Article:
Docs Think About Alternatives
North Americans visit alternative medicine practitioners more
often than primary care physicians, suggesting widespread faith
in alternative remedies. But what do doctors think about alternative
medicine? Surprisingly, an analysis in the December '00 Archives
of Internal Medicine finds that, on average, physicians in
Europe, New Zealand, and Israelparticularly younger doctorsrate
alternative approaches as "moderately effective."
three most prevalent alternative approaches acupuncture,
homeopathy, and spinal manipulation have not been proven
effective, some physicians still incorporate them into practice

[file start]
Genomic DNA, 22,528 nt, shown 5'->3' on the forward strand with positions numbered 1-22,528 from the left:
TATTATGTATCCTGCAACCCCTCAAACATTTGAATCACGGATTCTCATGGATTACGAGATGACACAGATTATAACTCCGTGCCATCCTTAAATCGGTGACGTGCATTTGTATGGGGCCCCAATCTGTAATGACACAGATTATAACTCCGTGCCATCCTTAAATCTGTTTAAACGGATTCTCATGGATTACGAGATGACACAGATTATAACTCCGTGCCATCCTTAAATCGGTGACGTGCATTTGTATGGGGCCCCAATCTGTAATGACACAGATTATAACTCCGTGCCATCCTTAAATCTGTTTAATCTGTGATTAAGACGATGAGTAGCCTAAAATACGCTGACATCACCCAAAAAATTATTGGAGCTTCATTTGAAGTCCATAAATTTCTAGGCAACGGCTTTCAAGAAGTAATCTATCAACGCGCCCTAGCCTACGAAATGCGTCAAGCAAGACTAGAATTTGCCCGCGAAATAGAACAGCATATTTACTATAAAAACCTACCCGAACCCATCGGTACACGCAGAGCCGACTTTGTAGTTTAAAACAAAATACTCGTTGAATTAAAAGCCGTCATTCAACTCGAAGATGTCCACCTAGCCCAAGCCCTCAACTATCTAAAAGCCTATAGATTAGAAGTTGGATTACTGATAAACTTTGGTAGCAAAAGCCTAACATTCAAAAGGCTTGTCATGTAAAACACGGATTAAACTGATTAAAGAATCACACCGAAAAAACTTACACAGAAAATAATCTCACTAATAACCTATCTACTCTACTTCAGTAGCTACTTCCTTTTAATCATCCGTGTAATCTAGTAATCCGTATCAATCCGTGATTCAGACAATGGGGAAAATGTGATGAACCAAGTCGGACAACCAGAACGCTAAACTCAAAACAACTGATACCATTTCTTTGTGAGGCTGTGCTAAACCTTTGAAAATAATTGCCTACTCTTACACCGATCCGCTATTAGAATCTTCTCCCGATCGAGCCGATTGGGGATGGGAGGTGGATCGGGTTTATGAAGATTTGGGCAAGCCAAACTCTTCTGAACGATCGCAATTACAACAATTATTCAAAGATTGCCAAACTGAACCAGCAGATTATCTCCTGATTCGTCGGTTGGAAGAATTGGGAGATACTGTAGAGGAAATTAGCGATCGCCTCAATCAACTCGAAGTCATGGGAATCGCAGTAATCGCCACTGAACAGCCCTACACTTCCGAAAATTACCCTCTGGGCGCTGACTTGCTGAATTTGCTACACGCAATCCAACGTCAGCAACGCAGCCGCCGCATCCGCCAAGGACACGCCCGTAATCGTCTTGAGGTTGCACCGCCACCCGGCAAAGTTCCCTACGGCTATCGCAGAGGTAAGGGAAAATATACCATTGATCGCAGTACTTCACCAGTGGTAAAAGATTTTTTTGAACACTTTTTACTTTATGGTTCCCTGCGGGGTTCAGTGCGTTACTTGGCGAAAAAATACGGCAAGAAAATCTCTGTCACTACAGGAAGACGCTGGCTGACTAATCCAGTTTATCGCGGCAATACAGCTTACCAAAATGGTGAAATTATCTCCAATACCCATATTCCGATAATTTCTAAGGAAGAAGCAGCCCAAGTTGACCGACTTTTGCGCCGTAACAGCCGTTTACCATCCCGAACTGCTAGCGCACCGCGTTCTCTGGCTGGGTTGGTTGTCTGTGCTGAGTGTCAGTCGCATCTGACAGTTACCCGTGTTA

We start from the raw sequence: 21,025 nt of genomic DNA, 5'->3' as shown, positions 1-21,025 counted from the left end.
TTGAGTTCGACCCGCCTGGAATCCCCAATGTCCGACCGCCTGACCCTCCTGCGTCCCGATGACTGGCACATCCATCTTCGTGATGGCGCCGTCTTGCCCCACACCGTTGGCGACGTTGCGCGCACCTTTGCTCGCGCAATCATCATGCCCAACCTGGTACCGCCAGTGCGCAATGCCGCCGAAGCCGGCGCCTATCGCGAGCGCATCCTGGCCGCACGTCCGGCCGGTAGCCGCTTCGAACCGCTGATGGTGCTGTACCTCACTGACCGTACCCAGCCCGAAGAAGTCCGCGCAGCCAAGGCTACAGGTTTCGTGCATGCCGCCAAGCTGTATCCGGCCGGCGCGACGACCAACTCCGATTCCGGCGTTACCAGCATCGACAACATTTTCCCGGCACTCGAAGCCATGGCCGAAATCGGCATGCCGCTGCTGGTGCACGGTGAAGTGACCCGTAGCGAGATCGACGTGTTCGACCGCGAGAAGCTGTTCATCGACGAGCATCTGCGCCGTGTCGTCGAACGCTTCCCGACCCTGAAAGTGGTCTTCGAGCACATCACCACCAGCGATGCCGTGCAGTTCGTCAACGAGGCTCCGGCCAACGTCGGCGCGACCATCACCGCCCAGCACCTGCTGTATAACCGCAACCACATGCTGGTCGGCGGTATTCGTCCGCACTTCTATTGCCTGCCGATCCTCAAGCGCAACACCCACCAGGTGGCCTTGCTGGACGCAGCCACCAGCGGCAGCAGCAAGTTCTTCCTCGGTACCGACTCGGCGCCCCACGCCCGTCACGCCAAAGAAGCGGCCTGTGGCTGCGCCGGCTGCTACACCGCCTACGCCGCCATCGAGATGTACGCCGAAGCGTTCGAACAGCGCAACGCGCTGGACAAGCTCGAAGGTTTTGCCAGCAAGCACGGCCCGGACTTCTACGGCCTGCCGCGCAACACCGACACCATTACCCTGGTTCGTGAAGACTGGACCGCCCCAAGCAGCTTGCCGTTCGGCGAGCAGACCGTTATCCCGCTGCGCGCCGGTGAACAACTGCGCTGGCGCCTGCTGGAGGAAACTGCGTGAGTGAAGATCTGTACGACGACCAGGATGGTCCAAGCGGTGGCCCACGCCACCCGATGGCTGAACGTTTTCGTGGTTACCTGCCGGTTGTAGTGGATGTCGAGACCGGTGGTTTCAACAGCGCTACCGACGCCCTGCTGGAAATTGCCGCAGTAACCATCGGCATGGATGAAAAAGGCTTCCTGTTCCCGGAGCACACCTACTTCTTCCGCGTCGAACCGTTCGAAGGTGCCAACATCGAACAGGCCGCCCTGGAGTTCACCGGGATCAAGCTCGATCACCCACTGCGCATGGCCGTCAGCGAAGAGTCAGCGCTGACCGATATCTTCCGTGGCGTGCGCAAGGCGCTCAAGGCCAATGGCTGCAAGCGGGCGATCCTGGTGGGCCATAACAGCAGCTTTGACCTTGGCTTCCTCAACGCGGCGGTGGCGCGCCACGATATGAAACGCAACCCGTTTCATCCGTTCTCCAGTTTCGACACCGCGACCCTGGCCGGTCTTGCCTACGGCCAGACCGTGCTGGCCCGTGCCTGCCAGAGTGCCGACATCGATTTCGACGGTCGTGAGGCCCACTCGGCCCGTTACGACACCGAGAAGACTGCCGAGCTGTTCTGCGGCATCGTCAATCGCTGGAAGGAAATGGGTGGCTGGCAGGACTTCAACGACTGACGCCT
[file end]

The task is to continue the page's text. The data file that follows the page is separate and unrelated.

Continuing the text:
because they think they might be, either directly or through
a placebo effect. Doctors sometimes turn to alternative therapies
when standard approaches fail. "A number of my colleagues
recommend that patients with frustrating problems try alternative
therapies," says Joseph Alpert, MD, head of the department
of medicine at Arizona Health Sciences Center in Tucson. "For
a patient with intractable arthritis, they might say, 'Let's try
acupuncture and see how it works.'"
work even better is when patients suggest an alternative
approach, says HealthNews associate editor Harry Greene,
since that involves them in the healing process.
approaches may be helpful, Alpert warns that they can also be
dangerous, either because they cause direct harmas in the
case of the herbal "remedies" ma huang and chaparralor
because users place undue faith in them and delay seeking proven
treatments. For those who want to experiment with alternative
therapies, Alpert advises discussing these plans with a physician
so he or she can monitor any benefits or side effects and help
you steer clear of therapies that are known to be dangerous.